Hosts, Symptoms & Signs
- Rosaceae (rose family)
- spring: flowers turn brown and die
- spring: shoots/leaves will start to die back from the tip; the tip is sometimes bent forming a “shepherd’s crook”
- older infections develop cankers on large branches or the main trunk
- cankers look wet when bacteria are oozing from them
- overwinters within infected tissues at canker margins
- disease growth begins in spring when the tree breaks dormancy
- bacterial ooze from cankers can be splashed by water or transmitted by bees and flies during pollination
- the bacteria is spread during bloom to blossoms and anytime to shoots through natural openings or damage
- trees remain susceptible to infection until new growth stops; succulent growth (e.g., root sprouts) can be infected anytime
- Manage trees to improve or maintain overall health.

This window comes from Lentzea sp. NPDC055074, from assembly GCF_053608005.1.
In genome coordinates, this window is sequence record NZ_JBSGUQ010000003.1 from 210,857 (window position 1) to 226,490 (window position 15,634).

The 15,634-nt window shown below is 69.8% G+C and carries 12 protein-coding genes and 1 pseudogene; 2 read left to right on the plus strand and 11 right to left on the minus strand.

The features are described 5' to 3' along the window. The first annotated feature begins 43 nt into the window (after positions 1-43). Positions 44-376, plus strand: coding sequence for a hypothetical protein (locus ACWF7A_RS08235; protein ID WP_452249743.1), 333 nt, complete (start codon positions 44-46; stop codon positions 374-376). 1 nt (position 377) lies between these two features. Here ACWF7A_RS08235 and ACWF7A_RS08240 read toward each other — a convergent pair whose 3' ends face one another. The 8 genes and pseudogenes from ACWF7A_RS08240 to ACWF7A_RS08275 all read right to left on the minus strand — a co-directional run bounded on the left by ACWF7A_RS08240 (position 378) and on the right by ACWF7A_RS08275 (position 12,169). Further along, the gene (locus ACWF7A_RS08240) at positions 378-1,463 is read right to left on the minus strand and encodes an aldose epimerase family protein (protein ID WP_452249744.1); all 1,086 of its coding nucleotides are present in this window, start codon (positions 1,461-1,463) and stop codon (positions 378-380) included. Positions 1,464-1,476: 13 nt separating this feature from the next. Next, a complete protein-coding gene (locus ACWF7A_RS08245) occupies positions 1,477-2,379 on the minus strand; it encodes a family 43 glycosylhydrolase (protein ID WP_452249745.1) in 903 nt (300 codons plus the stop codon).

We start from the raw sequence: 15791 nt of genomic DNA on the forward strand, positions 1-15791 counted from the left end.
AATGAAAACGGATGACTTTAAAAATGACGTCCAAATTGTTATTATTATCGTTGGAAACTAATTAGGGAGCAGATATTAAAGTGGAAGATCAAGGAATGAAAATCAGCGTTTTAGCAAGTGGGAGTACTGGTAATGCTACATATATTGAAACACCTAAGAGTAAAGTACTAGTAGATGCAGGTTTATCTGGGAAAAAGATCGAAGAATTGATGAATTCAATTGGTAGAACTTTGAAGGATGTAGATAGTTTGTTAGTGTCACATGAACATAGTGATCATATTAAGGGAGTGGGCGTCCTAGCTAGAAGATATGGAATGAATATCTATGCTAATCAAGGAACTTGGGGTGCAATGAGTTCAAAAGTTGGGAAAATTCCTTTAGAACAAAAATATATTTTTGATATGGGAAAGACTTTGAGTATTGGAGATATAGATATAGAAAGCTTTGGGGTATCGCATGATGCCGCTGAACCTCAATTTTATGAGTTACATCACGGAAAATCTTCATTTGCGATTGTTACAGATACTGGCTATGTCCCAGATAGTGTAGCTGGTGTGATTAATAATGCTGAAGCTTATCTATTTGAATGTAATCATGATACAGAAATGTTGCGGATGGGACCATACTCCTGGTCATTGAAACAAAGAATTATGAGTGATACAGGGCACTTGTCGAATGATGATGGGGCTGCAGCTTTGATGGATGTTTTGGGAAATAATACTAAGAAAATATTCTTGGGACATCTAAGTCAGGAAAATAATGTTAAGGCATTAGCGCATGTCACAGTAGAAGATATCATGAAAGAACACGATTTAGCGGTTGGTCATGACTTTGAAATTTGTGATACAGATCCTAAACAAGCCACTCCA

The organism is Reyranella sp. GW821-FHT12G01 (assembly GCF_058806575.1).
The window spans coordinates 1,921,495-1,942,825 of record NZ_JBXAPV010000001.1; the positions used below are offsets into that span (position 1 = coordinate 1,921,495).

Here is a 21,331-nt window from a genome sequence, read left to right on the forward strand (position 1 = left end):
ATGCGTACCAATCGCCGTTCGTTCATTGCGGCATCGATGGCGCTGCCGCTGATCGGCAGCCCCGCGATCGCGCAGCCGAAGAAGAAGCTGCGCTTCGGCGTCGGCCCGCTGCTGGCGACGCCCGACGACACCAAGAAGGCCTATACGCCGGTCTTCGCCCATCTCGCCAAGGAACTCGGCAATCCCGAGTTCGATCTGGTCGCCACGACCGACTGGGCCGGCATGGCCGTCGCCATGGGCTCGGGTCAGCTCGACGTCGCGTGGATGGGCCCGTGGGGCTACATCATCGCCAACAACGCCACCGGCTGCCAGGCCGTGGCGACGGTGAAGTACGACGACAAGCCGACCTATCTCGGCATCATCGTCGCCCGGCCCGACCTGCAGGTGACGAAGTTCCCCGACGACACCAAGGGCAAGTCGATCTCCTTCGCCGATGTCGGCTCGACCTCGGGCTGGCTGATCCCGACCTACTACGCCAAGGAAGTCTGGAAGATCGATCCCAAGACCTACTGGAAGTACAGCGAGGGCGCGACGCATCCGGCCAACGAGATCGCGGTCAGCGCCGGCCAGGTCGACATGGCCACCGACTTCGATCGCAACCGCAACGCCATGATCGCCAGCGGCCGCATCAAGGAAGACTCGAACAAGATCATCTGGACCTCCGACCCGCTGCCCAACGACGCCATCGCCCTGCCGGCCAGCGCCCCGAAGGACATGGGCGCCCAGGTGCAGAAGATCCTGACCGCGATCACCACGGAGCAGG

- Prune infected shoots 12 inches below the symptomatic area to remove the bacteria that have moved beyond the symptomatic part of the shoot.
- Disinfect pruning tools between cuts using a 10% bleach or 70% alcohol solution or disinfecting wipes. If tools are not disinfected, fire blight could be spread to healthy plants during pruning.
- Apply copper products during the dormant season on cankers.
- Apply antibiotics in spring to prevent blossom infections.
- Visit climate.usurf.usu.edu/traps to view the fire blight risk forecasting system to assess risk for ornamental trees.